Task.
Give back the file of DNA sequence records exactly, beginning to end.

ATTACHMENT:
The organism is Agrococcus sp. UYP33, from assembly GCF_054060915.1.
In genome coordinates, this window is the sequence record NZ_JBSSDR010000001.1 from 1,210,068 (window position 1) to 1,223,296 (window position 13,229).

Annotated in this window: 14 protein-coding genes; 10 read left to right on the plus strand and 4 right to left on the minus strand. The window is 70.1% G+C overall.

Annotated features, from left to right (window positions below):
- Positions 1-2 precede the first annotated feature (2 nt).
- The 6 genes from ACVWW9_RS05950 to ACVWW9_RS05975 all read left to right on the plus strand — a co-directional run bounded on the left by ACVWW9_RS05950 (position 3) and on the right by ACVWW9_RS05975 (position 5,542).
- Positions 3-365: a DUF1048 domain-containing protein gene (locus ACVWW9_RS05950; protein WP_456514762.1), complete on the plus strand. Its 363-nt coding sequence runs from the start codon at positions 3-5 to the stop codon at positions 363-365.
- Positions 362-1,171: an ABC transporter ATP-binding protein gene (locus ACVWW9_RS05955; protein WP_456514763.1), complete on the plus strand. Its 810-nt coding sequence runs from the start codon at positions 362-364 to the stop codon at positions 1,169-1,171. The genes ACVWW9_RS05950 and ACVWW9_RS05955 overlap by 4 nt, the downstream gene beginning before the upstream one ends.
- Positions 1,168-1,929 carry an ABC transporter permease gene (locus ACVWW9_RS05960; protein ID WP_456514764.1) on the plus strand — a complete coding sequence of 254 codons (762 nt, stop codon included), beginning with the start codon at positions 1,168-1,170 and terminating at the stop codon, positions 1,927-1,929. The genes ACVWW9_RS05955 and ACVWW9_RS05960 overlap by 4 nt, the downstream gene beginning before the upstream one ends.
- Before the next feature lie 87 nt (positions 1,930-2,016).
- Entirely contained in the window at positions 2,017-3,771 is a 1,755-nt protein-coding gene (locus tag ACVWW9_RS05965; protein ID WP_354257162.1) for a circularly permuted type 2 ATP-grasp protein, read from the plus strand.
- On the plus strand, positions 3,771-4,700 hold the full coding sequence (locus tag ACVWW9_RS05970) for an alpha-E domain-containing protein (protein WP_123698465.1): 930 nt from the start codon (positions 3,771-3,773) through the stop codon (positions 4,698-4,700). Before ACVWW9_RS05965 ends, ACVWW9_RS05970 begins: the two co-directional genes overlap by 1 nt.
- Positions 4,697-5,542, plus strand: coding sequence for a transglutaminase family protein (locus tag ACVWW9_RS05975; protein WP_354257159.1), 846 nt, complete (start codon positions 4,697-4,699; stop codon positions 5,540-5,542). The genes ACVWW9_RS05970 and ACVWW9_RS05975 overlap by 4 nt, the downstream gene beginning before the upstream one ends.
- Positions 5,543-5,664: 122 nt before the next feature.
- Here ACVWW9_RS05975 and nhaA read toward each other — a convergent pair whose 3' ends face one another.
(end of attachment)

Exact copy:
The organism is Agrococcus sp. UYP33, from assembly GCF_054060915.1.
In genome coordinates, this window is the sequence record NZ_JBSSDR010000001.1 from 1,210,068 (window position 1) to 1,223,296 (window position 13,229).

Annotated in this window: 14 protein-coding genes; 10 read left to right on the plus strand and 4 right to left on the minus strand. The window is 70.1% G+C overall.

Annotated features, from left to right (window positions below):
- Positions 1-2 precede the first annotated feature (2 nt).
- The 6 genes from ACVWW9_RS05950 to ACVWW9_RS05975 all read left to right on the plus strand — a co-directional run bounded on the left by ACVWW9_RS05950 (position 3) and on the right by ACVWW9_RS05975 (position 5,542).
- Positions 3-365: a DUF1048 domain-containing protein gene (locus ACVWW9_RS05950; protein WP_456514762.1), complete on the plus strand. Its 363-nt coding sequence runs from the start codon at positions 3-5 to the stop codon at positions 363-365.
- Positions 362-1,171: an ABC transporter ATP-binding protein gene (locus ACVWW9_RS05955; protein WP_456514763.1), complete on the plus strand. Its 810-nt coding sequence runs from the start codon at positions 362-364 to the stop codon at positions 1,169-1,171. The genes ACVWW9_RS05950 and ACVWW9_RS05955 overlap by 4 nt, the downstream gene beginning before the upstream one ends.
- Positions 1,168-1,929 carry an ABC transporter permease gene (locus ACVWW9_RS05960; protein ID WP_456514764.1) on the plus strand — a complete coding sequence of 254 codons (762 nt, stop codon included), beginning with the start codon at positions 1,168-1,170 and terminating at the stop codon, positions 1,927-1,929. The genes ACVWW9_RS05955 and ACVWW9_RS05960 overlap by 4 nt, the downstream gene beginning before the upstream one ends.
- Before the next feature lie 87 nt (positions 1,930-2,016).
- Entirely contained in the window at positions 2,017-3,771 is a 1,755-nt protein-coding gene (locus tag ACVWW9_RS05965; protein ID WP_354257162.1) for a circularly permuted type 2 ATP-grasp protein, read from the plus strand.
- On the plus strand, positions 3,771-4,700 hold the full coding sequence (locus tag ACVWW9_RS05970) for an alpha-E domain-containing protein (protein WP_123698465.1): 930 nt from the start codon (positions 3,771-3,773) through the stop codon (positions 4,698-4,700). Before ACVWW9_RS05965 ends, ACVWW9_RS05970 begins: the two co-directional genes overlap by 1 nt.
- Positions 4,697-5,542, plus strand: coding sequence for a transglutaminase family protein (locus tag ACVWW9_RS05975; protein WP_354257159.1), 846 nt, complete (start codon positions 4,697-4,699; stop codon positions 5,540-5,542). The genes ACVWW9_RS05970 and ACVWW9_RS05975 overlap by 4 nt, the downstream gene beginning before the upstream one ends.
- Positions 5,543-5,664: 122 nt before the next feature.
- Here ACVWW9_RS05975 and nhaA read toward each other — a convergent pair whose 3' ends face one another.